The Producers Guild of America honored Ryan Murphy with its Norman Lear Achievement Award in Television at this year’s PGA Awards. Accepting from his friend and frequent collaborator Gwyneth Paltrow, Murphy hat-tipped the award’s namesake.
“That’s what I want to do – I want to touch people,” said Murphy, recalling the time when he would watch Lear’s All in the Family. “I want to move the cultural dial.”
Murphy said that when he was starting out in this business in the late ’90s, it wasn’t easy for him. “I was told not to follow my instinct to be someone else,” he said. “I was too weird. I was too odd. I was too unusual – my mannerisms and my voice were mocked by executives in notes meetings — which I thought was weird, because I am capable of speaking very deeply.”
He continued to say that he wanted to see himself and his experiences in America on television. “Oprah Winfrey speaks very movingly about watching the Academy Awards and seeing herself and what she could possibly be when Sidney Poitier won an Oscar in 1964, and I never had that experience.
“I never saw triumphant, or, at the very least, complicated gay people or gay characters on television or in movies as a child and as a teenager,” he said.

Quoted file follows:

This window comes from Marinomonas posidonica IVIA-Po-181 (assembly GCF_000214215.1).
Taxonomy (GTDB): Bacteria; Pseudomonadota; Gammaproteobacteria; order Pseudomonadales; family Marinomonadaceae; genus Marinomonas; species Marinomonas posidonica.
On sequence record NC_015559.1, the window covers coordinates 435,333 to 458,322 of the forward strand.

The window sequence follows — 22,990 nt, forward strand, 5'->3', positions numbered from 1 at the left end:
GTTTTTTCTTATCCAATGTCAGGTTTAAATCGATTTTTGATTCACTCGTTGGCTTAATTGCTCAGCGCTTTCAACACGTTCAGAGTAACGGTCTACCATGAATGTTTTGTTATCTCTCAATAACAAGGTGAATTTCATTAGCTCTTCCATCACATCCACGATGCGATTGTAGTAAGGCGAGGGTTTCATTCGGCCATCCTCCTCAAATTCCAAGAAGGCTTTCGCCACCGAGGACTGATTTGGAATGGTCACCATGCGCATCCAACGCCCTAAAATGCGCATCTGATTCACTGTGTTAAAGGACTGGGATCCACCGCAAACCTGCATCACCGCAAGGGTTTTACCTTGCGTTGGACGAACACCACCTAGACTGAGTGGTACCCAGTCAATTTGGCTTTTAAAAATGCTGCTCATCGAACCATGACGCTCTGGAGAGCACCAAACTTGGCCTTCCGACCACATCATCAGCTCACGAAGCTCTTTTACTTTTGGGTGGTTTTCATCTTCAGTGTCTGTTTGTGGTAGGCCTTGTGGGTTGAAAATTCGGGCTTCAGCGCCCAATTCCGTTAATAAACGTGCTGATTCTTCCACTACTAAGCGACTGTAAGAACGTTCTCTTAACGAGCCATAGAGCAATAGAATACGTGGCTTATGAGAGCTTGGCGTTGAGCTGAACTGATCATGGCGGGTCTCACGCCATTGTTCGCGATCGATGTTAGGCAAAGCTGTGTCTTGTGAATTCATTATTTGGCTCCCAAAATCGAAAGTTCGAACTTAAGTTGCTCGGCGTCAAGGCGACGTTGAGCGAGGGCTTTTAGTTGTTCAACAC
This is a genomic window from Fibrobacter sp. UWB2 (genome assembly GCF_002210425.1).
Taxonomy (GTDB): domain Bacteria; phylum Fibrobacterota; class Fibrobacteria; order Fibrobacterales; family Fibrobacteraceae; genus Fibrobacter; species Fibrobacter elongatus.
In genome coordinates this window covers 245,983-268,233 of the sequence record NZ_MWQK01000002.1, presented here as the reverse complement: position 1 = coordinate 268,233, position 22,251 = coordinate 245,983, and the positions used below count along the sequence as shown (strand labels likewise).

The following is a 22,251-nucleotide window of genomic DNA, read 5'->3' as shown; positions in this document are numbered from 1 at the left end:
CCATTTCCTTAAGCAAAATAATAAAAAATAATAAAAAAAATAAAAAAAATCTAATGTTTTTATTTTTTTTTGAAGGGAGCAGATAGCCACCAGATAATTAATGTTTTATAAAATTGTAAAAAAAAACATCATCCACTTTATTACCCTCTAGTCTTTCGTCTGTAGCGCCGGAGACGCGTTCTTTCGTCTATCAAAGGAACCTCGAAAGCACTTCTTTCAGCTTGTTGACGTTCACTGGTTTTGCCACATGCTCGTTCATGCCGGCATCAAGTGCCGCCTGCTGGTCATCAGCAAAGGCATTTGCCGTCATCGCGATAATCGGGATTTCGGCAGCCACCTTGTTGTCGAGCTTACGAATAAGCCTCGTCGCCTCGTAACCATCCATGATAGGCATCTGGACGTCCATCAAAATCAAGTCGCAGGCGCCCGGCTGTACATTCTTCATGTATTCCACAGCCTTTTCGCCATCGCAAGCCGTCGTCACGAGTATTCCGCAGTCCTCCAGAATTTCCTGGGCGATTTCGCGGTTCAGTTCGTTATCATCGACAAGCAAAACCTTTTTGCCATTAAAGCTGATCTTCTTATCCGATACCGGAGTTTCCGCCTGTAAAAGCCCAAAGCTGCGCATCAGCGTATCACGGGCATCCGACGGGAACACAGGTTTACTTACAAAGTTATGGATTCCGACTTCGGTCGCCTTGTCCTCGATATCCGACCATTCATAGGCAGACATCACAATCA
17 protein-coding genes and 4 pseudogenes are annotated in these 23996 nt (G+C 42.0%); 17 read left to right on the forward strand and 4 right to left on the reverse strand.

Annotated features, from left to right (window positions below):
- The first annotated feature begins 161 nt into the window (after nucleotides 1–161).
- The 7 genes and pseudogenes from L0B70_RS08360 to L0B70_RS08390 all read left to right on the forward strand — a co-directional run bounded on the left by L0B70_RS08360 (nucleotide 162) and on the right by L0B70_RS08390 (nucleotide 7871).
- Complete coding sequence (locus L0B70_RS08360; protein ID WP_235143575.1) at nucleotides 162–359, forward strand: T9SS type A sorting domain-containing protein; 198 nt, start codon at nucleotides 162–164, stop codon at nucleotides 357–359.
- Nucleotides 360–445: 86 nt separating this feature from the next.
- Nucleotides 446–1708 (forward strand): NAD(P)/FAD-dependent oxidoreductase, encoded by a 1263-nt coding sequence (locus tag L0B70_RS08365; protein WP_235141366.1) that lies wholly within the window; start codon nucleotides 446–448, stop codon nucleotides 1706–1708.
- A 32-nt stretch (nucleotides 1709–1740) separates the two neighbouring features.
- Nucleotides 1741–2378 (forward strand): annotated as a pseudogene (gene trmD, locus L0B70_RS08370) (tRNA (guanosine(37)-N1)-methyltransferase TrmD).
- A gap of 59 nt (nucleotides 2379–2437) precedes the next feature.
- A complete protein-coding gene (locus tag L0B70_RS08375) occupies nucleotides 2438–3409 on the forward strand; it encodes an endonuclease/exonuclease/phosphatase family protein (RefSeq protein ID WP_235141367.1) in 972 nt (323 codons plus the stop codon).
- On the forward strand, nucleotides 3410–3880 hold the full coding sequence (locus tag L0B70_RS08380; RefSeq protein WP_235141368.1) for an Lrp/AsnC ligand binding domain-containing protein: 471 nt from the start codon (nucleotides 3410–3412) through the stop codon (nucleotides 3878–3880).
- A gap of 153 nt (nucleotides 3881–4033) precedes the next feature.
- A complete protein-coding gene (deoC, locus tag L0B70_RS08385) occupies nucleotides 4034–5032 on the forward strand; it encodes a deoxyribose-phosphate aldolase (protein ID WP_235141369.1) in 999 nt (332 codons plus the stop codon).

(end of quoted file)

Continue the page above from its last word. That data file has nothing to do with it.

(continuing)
Murphy shared an experience during his “dark days” when he got a phone call out of the blue from Lear. The TV legend told him that he watched his work and said, “keep doing what you are doing. I see you. Don’t give up.”
He didn’t give up, all because of Lear. “I would say to people that I never changed, it’s the business around me that did,” he said.
Championing minorities, the LGBTQ community, and women has been a mainstay in Murphy’s work. He talks about the importance of championing ideas and sentiments for those without cultural power, but stresses how the importance of women in his life and how they have supported him.
“I honestly believe that my career was carved by women, strong women,” he said. “Women were always my champions for 20 years now.”
Murphy has numerous accolades under his belt, including four Emmys: for best limited series The People v. O.J. Simpson: American Crime Story (for which he also has a PGA kudo), outstanding short-form nonfiction/reality series for an Inside Look behind that show, outstanding TV movie for The Normal Heart (for which he also counts a 2014 PGA Stanley Kramer award), and comedy directing for Glee. Murphy’s The Assassination of Gianni Versace: American Crime is currently on FX.
Previous honorees include James L. Brooks, Shonda Rhimes, Mark Gordon, Chuck Lorre, J.J. Abrams, Dick Wolf, Jerry Bruckheimer, Lorne Michaels, David L. Wolper, Aaron Spelling, Carsey/Werner/Mandabach, Steven Bochco, David E. Kelley, Mark Burnett and Lear himself.